Sculpture and architectural features need bronze maintenance. It is the only way to keep them looking good and protect them.
Sadly, many things will damage bronze
- contact with the harsh urban environment
- excessive handling by the public
- acts such as urination
- graffiti and vandalism
The best news is that when bronze maintenance is undertaken frequently, the cost drops. This makes maintenance a more cost effective option than carrying out works now and again.
Bronze Maintenance on Buildings
If you have bronze on your building, then the best way to look after it is to have a bronze maintenance routine in place.
Some companies talk about bronze maintenance when really, they mean bronze cleaning. Cleaning is an important part of bronze maintenance, but it’s not the whole story. Bronze cleaning involves the removal of dirt, grime and urine residues in addition to applying a protective coating.
On buildings, this is never enough. You need to have bronze cleaning combined with bronze restoration,within one works package, to keep the standard high.
Bronze restoration is necessary when the bronze begins to corrode due to contaminants being in contact with the metal for a duration.
This kind of damage often happens by accident when other maintenance works are being carried out like window cleaning. Flooding the bronze with water which has grimy pollutants dissolved in it will etch the surface patina leaving runs marks behind. We work with other contractors to educate them on how they can prevent their work impacting on your bronze.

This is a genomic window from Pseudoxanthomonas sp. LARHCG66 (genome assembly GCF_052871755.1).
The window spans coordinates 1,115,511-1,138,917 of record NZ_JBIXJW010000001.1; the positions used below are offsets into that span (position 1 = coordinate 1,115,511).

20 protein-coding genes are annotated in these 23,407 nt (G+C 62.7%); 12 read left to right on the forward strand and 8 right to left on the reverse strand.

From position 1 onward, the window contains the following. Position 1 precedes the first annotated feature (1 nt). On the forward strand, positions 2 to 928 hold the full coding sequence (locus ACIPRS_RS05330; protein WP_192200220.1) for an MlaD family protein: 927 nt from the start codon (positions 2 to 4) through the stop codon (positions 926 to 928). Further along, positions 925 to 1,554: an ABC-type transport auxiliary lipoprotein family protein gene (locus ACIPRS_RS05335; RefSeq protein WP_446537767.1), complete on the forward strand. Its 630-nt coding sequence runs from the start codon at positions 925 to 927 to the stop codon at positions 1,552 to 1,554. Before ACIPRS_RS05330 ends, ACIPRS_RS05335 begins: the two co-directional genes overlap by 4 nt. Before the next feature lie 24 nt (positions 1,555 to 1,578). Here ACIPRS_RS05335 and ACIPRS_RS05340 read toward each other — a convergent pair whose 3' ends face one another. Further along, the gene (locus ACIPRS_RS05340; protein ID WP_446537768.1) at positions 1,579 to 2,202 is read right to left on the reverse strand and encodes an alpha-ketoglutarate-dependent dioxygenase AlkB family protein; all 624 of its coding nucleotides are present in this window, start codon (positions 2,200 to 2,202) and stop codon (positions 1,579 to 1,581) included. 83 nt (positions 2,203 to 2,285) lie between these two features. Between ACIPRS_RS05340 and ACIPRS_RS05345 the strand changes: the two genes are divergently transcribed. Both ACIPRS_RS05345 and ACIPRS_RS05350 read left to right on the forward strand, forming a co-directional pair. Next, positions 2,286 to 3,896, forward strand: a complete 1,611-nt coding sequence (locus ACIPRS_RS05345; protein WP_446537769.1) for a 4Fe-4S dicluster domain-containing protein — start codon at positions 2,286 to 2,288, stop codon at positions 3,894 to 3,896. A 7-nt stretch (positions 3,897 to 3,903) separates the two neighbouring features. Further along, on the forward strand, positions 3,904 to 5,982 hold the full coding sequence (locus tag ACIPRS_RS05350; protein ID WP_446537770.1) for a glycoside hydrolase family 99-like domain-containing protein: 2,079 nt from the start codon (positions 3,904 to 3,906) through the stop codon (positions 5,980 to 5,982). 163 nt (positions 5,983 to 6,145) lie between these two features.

The use of commercial cleaning products on bronze might seem like a good idea. Yet, it will strip the bronze finish in the same way that overzealous cleaning can by inexperienced contractors.
Restoration involves removing the surface disfiguration and repatinating the bronze to match the original finish.
With bronze maintenance regimes, we think for our clients. We target the most damaged areas of the facade and restore them so that the condition of the whole doesn’t slide too far in the wrong direction.
Our bronze maintenance teams work reactively with your building to prevent the need for more costly restoration bills and each program is bespoke to your building’s needs.
Bronze Maintenance on Sculpture and Monuments
Monuments and sculpture require ongoing maintenance to slow down the kind of degradation that is natural in an urban environment. It is one of the few preventive conservation methods at our disposal.
Regular cleaning removes the catalysts of corrosion like leaf fall, guano and insect nests. When a clean and robust protective coating is in place, the beauty of bronze is breathtaking.
Bronze maintenance can also be useful as it ensures a regular inspection of the sculpture is undertaken. Reports on physical damage or vandalism means that safety risks, or offensive slogans, don’t go undetected.
Sometimes treating sculpture is not the hardest part of bronze maintenance. Access can be a significant challenge as well as interaction with the public.
Our teams have regular training to work at heights. They are PASMA and IPAF qualified. They also know from experience, the best ways of looking after sculpture, even in the most awkward of situations.
When the public enquires, we do answer questions in order to explain what we are doing to those with an interest.
Protecting sculpture from the environment is not only about conservation treatments, but also about involving people who might watch over the sculptures when we aren’t there. There is no doubt that sculptures in public spaces can have a rough time of it and need a few guardians.
How often should bronze be maintained?
In the case of The Young Dancer, outside The Royal Opera House, in Covent Garden, the sculpture is outdoors and often touched by its fans. Maintenance is more frequent than statues located on a high plinth.